When I first stepped foot on the grounds of the Toyokawa Inari Shrine, the local tour guide smiled, looked me in the eye and proudly noted that “you could fit two Tokyo baseball stadiums” within its confines.
However, the actual size of the shrine area wasn't its most notable feature. What was most apparent, almost immediately, was the presence of stone foxes.
On the trip through Central Japan (known as Shoryudo or the Chubu Region) thus far, I'd witnessed striking examples of natural beauty, and visited breathtaking castles, but this was another beast entirely – quite literally.
I've visited Japan on three separate occasions, and visited more shrines and temples than I'm even comfortable estimating, but never had I seen a place like this.
I don't want to in any way generalize, but, historically speaking, the rules for what constituted true aesthetic beauty could be narrow in Japan.
I'd argue that this prevented much experimentation in the construction of Buddhist shrines and temples.
What makes the Toyokawa Inari Shrine unique is the way it evolved to truly become one of a kind, a jewel among Buddhist temples and shrines.
The History of the Toyokawa Inari Shrine
Tokai Gieki is the name of the Buddhist priest who founded what would end of becoming one of the three most important Inari shrines in the nation.
The other two famed Inari shrines are the Yutoku Inari Shrine in Saga and the Fushimi Inari Shrine in Kyoto.
For context, a significant number of shrines in Japan are considered Inari shrines, which are, on the most basic level, shrines dedicated to the Shinto god Inari Okami.
This god's spirit form (or kami) is said to be that of the fox, which is how we came to see the thousands of foxes begin to take their place on the premises.
Like many significant places of worship in Japan, the boundaries between Buddhism and Shintoism are very blurred.
In fact, I've spoken personally to many Japanese people of many generations, and most that I've talked to don't see a reason for there to be a great distinction.
Their attitude is very much that Shintoism and Buddhism meld together harmoniously, and that both feed into a holistic approach that reaps the benefits of the rich, spiritual life.
Many of the buildings we see today have been rebuilt at one time or another, but there are still structures in the complex that are original, and dating back to the middle of the 16th century.
Diving Deeper into the Tradition of the Toyokawa Inari Shrine
This shrine, in particular, is noted for its “success rate” in prayers answered.
There are tales going back to ancient times of Japanese warriors who came to Toyokawa Inari, prayed for victory, and were graced with decisive battles.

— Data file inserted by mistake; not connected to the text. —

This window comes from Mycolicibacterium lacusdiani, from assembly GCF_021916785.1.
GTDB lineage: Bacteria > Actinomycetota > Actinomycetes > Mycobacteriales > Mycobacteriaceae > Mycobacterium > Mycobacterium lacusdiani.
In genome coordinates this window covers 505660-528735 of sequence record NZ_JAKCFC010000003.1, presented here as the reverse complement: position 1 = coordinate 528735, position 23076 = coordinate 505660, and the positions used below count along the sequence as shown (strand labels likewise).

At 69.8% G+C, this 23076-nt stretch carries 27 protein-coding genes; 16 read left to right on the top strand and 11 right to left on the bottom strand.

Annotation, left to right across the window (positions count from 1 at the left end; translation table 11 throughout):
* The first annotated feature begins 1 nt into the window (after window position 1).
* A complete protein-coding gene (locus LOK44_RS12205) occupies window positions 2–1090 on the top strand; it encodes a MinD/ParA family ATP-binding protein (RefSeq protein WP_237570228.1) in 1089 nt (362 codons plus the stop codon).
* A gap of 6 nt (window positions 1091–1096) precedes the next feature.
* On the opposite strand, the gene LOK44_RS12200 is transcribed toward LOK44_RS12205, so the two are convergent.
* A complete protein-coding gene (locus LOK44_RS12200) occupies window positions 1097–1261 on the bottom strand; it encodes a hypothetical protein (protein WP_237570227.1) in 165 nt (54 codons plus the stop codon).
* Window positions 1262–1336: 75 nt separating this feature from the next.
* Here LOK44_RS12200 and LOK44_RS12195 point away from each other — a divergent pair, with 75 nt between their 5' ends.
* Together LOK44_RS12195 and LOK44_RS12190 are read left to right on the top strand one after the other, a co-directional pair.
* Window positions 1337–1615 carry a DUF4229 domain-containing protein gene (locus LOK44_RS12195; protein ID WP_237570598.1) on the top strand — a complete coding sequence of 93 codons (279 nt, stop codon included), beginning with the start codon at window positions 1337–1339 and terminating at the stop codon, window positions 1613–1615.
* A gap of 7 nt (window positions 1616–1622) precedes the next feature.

That being said, generally speaking, the god Inari is actually much more famous for being a god who listens closely to prayers on success, mainly for business. That makes this shrine one of the most popular around for the New Year.
If you're on a strict budget (or very strict budget) it may be worth popping by, just to see if you just might change your luck and be able to extend your trip!
Tourists aside, though, Japanese come by regularly to pray for fertility, a boost for their company or enterprise, or a particularly good harvest for their respective agricultural interests.
I'm not overstating how important this is either – some six million people visit each year.
The Hill of Foxes (Reiko-Zuka) at the Toyokawa Inari Shrine
This area, to me, is by far the most intriguing, and really what makes it worth the visit from a photographer's perspective.
You must be thinking, as I was – where did all these foxes come from?
The answer that I got from the guide was one that I wasn't necessarily expecting, but one that allowed me to appreciate the Toyokawa Inari Shrine even more. It also explains why some are brand new, and some nearly have a layer of moss.
I mentioned before that this shrine is famous for people coming to pray here, largely for worldly success. Well, if someone comes here to pray, and their prayers are answered, it's customary to buy a fox and place it here.
When you look at this “Hill of Foxes” at Toyokawa Inari from that lens, this place becomes even more special. What you're looking at is the tangible evidence of dreams come true.
What You Need to Know about Toyokawa Inari
This trip to Toyokawa Inari doesn't have to be expensive in the slightest, which is how any visit to a Buddhist or Shinto shrine should be.
The entrance is completely free (though you may want to have a few coins to serve as an offering).
To get to Toyokawa Inari, simply go to Meitetsu Toyokawa-Inari Station, and it's less than a five-minute walk.
This shrine is located in the city of Toyokawa, which is technically in the gorgeous Aichi Prefecture.
My number one recommendation would be to schedule time to go across the street to the local vendors. There you'll find stellar food, and some fox/Inari related souvenirs that are worth sticking in your luggage, and not too pricey.
The whole point of visiting the Chubu Region is to change things up a bit as far as your traditional trips to Japan which may just include cities like Tokyo and Kyoto.
So head to the Toyokawa Inari Shrine, but don't forget to have a particular request in mind when heading there. Who knows, you may just end up adding a fox or two to the shrine yourself.
My trip was hosted in partnership with Go Backpacking and the local government of Japan. All opinions are my own.